Maria McClain has been teaching mathematics for the past 28 years, the last 20 of which have been at Deer Valley High School, where she currently teaches Mastering Algebra I, Precalculus, Advanced Placement (AP) Calculus AB, and AP Statistics.
Maria believes in creating a classroom environment which supports and challenges students through the use of instructional strategies designed to promote exploration, critical thinking, and discourse. In her role as Mathematics Department Chair, she supports the transition to the Common Core by facilitating professional development and collaboration opportunities for teachers. She is dedicated to providing access for all students and has worked extensively to eliminate barriers that prevent students from enrolling and achieving in higher level coursework.
Maria has served as a District Mentor Teacher for the past 16 years and is the Lead Teacher of a California Academic Partnership Program grant designed to implement the Common Core and create a seamless transition from high school to post-secondary education. Her awards include Antioch Unified School District and Contra Costa County Teacher of the Year for 2015-16, and California Teacher of the Year Semi-finalist for 2016. She is National Board Certified in adolescent and young adulthood mathematics.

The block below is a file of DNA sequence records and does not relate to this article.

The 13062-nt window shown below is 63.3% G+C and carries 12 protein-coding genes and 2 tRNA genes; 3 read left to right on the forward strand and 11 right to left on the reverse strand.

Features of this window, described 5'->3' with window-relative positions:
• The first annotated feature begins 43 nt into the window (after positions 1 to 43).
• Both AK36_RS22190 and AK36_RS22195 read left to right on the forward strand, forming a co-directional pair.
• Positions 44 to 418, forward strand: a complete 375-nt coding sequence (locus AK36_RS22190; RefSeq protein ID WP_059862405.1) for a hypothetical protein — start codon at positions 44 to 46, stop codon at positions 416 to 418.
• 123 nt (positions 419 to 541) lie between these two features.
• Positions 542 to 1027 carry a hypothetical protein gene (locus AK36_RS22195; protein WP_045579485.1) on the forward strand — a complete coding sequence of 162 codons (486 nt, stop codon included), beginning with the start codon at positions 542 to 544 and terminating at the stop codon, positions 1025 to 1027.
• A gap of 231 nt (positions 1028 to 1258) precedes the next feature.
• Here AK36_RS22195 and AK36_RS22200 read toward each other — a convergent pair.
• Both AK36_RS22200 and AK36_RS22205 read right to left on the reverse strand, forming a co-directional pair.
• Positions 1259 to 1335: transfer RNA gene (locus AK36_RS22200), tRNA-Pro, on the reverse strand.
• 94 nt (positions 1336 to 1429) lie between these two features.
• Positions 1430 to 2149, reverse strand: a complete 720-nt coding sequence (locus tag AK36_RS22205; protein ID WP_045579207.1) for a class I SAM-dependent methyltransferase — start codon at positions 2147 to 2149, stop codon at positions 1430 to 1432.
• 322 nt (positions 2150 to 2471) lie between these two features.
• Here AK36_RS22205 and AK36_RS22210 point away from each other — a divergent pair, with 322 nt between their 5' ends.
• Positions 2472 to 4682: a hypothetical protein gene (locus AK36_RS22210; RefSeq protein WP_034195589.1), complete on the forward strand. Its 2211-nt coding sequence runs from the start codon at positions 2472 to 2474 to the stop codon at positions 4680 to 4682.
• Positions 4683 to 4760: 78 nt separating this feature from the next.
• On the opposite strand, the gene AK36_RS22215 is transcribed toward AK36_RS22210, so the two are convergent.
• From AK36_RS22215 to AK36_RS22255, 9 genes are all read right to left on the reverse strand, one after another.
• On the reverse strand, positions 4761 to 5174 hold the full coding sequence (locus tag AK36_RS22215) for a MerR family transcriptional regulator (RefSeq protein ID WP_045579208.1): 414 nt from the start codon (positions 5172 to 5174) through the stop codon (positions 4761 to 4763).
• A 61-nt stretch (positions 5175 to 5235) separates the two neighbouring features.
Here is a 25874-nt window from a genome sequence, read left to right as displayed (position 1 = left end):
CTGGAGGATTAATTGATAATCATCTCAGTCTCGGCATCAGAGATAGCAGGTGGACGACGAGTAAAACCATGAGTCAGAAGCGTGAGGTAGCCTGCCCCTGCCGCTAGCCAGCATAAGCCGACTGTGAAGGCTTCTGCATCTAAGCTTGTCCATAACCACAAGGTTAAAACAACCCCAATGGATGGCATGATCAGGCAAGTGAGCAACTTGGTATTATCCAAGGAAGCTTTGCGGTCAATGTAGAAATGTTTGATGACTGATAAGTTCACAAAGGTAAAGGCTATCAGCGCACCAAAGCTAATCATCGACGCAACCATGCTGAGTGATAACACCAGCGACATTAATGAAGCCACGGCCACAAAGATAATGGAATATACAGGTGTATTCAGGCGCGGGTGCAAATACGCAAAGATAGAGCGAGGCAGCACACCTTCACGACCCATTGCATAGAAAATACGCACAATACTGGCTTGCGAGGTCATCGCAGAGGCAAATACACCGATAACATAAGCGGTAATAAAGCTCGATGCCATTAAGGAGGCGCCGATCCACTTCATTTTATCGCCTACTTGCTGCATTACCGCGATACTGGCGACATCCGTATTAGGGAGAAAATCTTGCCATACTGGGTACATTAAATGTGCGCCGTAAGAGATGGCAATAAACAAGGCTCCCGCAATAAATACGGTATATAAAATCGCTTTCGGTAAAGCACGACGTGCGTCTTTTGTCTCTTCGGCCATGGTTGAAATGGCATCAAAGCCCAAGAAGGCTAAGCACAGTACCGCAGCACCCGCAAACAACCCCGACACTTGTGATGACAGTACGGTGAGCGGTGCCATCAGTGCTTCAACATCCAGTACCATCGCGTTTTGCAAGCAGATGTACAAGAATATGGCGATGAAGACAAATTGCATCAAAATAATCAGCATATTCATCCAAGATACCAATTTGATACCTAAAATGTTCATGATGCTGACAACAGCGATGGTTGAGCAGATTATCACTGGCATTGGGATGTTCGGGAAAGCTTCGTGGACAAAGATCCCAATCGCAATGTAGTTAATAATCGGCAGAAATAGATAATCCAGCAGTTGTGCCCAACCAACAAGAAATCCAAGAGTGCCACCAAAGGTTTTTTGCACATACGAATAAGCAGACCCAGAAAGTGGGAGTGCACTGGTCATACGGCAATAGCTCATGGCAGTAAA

Maria earned a B.A. in mathematics from California State University, Sacramento. She is certified to teach preK–12 and adult mathematics.
For more information about PAEMST, visit https://paemst.org/.Read More
Contra Costa County’s two 2016-2017 Teachers of the Year (TOY) will be announced at the annual TOY Dinner Celebration, held this Thursday evening, September 22. Two of the four finalists will go on to represent Contra Costa County in the California State Teacher of the Year Program. The county TOY program is presented by the Contra Costa County Office of Education (CCCOE).
More than 400 attendees will be on hand for the dinner, which will be held from 6:00 to 9:00 p.m. at the Hilton Concord Hotel. The assembly will include the 21 celebrated TOYs, plus numerous educators (K-college), business executives (sponsors), local government, and local political representatives. The evening’s entertainment will be provided by the Hillview Junior High (Pittsburg) Jazz Band, directed by Diane Klaczynski. Contra Costa County Superintendent of Schools Karen Sakata will serve as master of ceremonies. Each of the three finalists, who will be introduced by a former student, will give an inspiring five-minute speech. (The same speech as they gave at the TOY Speech Presentation in late August.) The evening will conclude in excitement and anticipation, with the announcement of the two 2016-2017 Contra Costa County Teachers of the Year.